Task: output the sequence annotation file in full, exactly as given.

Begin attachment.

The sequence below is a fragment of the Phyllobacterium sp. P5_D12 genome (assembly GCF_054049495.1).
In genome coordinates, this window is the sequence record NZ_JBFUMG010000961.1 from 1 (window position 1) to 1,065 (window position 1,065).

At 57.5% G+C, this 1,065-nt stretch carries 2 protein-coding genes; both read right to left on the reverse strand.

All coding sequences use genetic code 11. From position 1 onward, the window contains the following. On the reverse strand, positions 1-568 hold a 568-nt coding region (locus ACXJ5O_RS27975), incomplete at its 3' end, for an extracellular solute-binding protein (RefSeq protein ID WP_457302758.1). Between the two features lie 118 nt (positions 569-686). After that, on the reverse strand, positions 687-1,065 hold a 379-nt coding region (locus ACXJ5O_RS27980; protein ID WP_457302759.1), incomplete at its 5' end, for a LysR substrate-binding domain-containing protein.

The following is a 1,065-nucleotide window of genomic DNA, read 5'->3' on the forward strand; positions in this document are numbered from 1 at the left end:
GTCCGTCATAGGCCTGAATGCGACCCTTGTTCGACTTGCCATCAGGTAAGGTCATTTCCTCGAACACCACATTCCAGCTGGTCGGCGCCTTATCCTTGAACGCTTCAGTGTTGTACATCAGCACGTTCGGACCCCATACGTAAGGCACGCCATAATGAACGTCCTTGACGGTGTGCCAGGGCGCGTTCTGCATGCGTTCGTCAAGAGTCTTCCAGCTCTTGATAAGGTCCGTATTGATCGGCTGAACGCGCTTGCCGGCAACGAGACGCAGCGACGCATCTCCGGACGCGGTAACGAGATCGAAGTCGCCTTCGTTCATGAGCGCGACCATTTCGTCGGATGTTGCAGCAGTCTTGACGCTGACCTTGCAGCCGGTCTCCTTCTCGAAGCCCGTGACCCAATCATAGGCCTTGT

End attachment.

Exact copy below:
The sequence below is a fragment of the Phyllobacterium sp. P5_D12 genome (assembly GCF_054049495.1).
In genome coordinates, this window is the sequence record NZ_JBFUMG010000961.1 from 1 (window position 1) to 1,065 (window position 1,065).

At 57.5% G+C, this 1,065-nt stretch carries 2 protein-coding genes; both read right to left on the reverse strand.

All coding sequences use genetic code 11. From position 1 onward, the window contains the following. On the reverse strand, positions 1-568 hold a 568-nt coding region (locus ACXJ5O_RS27975), incomplete at its 3' end, for an extracellular solute-binding protein (RefSeq protein ID WP_457302758.1). Between the two features lie 118 nt (positions 569-686). After that, on the reverse strand, positions 687-1,065 hold a 379-nt coding region (locus ACXJ5O_RS27980; protein ID WP_457302759.1), incomplete at its 5' end, for a LysR substrate-binding domain-containing protein.

The following is a 1,065-nucleotide window of genomic DNA, read 5'->3' on the forward strand; positions in this document are numbered from 1 at the left end:
GTCCGTCATAGGCCTGAATGCGACCCTTGTTCGACTTGCCATCAGGTAAGGTCATTTCCTCGAACACCACATTCCAGCTGGTCGGCGCCTTATCCTTGAACGCTTCAGTGTTGTACATCAGCACGTTCGGACCCCATACGTAAGGCACGCCATAATGAACGTCCTTGACGGTGTGCCAGGGCGCGTTCTGCATGCGTTCGTCAAGAGTCTTCCAGCTCTTGATAAGGTCCGTATTGATCGGCTGAACGCGCTTGCCGGCAACGAGACGCAGCGACGCATCTCCGGACGCGGTAACGAGATCGAAGTCGCCTTCGTTCATGAGCGCGACCATTTCGTCGGATGTTGCAGCAGTCTTGACGCTGACCTTGCAGCCGGTCTCCTTCTCGAAGCCCGTGACCCAATCATAGGCCTTGT